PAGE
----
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December 2011


How to Become a Bounty Hunter

Archive for December 12th, 2011

FBI’s Most Wanted Man in Houston Surrenders

By Danny Fenster

The FBI’s most wanted man in Houston has turned himself in, reports the local ABC affiliate. The bureau had posted billboards with the man’s photos just days before.

Patrick Simmons is a suspect in a bank robbery where a Harris County Sheriff’s Office deputy was shot, according to ABC, putting him on the Houston FBI’s most wanted list on Thursday. Simmons turned himself in on Sunday evening at the FBI Houston office.

The 27-year-old and a group of eight others were said to be heavily armed when targeting banks, usually inside grocery stores–at least eight of them since August of 2010.

To read more click here.

Column: Money Laundering is Not Gun Running

Anthony Macisco has over 30 years of extensive leadership and management experience for agencies in the Departments of the Treasury (USSS Executive Protective Service and US Customs-Investigations) and Homeland Security (Immigration and Customs Enforcement-Investigations), in investigations and intelligence fields, in both a covert and overt capacity. Tony is currently a partner in The Densus Group, an international consulting firm that specializes in public order management techniques for foreign and domestic government agencies.

Anthony Macisco/sec debrief photo

By Anthony Macisco
Security DeBrief

It was recently reported that Congress is launching an investigation into the Drug Enforcement Administration, following claims that the agency helped drug cartels launder money – an operation some in Congress say bears striking resemblance to the failed “Fast and Furious” anti-gunrunning probe.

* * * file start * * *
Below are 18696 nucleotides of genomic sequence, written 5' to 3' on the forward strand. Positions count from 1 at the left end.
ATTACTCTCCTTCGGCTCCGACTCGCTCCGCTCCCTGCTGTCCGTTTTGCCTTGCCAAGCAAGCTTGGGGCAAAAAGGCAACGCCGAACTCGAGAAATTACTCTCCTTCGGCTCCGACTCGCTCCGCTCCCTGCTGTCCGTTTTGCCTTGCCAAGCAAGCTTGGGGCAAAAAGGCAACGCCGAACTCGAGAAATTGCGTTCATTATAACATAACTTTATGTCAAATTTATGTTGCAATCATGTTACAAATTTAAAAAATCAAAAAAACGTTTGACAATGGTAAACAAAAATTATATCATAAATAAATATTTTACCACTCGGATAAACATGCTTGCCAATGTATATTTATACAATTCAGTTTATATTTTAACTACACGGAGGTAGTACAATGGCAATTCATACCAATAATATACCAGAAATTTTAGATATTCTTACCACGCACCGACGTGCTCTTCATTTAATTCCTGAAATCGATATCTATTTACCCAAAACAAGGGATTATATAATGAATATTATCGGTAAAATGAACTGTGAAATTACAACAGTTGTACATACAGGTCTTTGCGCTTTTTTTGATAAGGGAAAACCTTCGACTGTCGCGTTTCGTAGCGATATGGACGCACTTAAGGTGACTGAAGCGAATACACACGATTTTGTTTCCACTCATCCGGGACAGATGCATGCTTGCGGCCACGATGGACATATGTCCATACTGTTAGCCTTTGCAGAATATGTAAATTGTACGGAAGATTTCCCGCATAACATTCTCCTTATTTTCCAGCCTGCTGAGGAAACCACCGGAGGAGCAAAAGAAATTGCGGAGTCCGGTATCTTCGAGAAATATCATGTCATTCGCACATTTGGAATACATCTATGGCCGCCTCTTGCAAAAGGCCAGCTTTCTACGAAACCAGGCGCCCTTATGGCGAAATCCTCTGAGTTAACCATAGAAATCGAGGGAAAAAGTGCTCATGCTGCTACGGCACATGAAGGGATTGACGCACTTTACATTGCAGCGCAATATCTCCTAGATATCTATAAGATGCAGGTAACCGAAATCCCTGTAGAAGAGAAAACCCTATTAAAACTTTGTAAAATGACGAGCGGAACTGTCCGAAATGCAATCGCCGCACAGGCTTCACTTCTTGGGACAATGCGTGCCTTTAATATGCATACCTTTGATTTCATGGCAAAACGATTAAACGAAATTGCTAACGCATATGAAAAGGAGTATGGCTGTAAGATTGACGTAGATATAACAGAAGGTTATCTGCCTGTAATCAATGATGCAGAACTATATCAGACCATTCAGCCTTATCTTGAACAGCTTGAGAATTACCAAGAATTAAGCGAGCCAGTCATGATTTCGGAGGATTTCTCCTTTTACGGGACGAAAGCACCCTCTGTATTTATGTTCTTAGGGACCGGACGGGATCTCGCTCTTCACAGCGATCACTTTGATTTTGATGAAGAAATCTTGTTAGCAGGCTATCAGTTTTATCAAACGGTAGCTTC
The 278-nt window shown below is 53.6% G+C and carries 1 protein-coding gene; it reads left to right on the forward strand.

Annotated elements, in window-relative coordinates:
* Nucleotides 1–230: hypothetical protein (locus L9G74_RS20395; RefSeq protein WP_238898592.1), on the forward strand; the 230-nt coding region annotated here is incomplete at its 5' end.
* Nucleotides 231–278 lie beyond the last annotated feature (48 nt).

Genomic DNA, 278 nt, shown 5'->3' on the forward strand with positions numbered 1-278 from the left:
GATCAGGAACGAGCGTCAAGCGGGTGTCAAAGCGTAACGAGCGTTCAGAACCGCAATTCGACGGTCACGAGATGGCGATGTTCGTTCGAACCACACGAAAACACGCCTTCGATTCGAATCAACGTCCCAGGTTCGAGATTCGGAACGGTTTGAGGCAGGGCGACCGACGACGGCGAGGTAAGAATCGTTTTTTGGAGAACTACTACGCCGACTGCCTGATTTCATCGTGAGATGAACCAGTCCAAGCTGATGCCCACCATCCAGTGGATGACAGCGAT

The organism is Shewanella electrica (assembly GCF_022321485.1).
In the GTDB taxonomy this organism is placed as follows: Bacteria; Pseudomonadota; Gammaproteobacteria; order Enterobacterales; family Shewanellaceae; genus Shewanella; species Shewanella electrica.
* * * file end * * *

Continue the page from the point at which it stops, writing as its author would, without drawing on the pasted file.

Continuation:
While most of America is appalled at the “Fast and Furious” operation, myself included, money laundering investigations are a completely different, proven and accepted investigative technique when conducted properly.

Long-term covert money laundering investigations have been around since the early 1980s when the U.S. Customs Service Office of Investigations conducted one of the first successful investigations known as “Operation C-Chase.”

It was one of the most successful undercover operations in the history of U.S. law enforcement, and the evidence gathered during the investigation proved critical to the conviction of General Manuel Noriega.

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FBI Called In to Help with Local Paramilitaries

By Danny Fenster

Local authorities in southern Mississippi have contacted the FBI for help investigating a paramilitary group known as the Savior Unit, reports the Hattiesburg American. The group is comprised mostly of teenagers and young adults.

Michael Shaun Schaffran, the 32-year-old believed to be the group’s leader, and Cody Jacob Rogers, 18, were arrested after breaking into a mobile home on December 6. In the arrest local police seized an operation manual of the groups which promoted “Christ, helping law enforcement, doing community service, reconnaissance, infiltration, apprehension and ‘retrieval,’ according to the Hattiesburg American.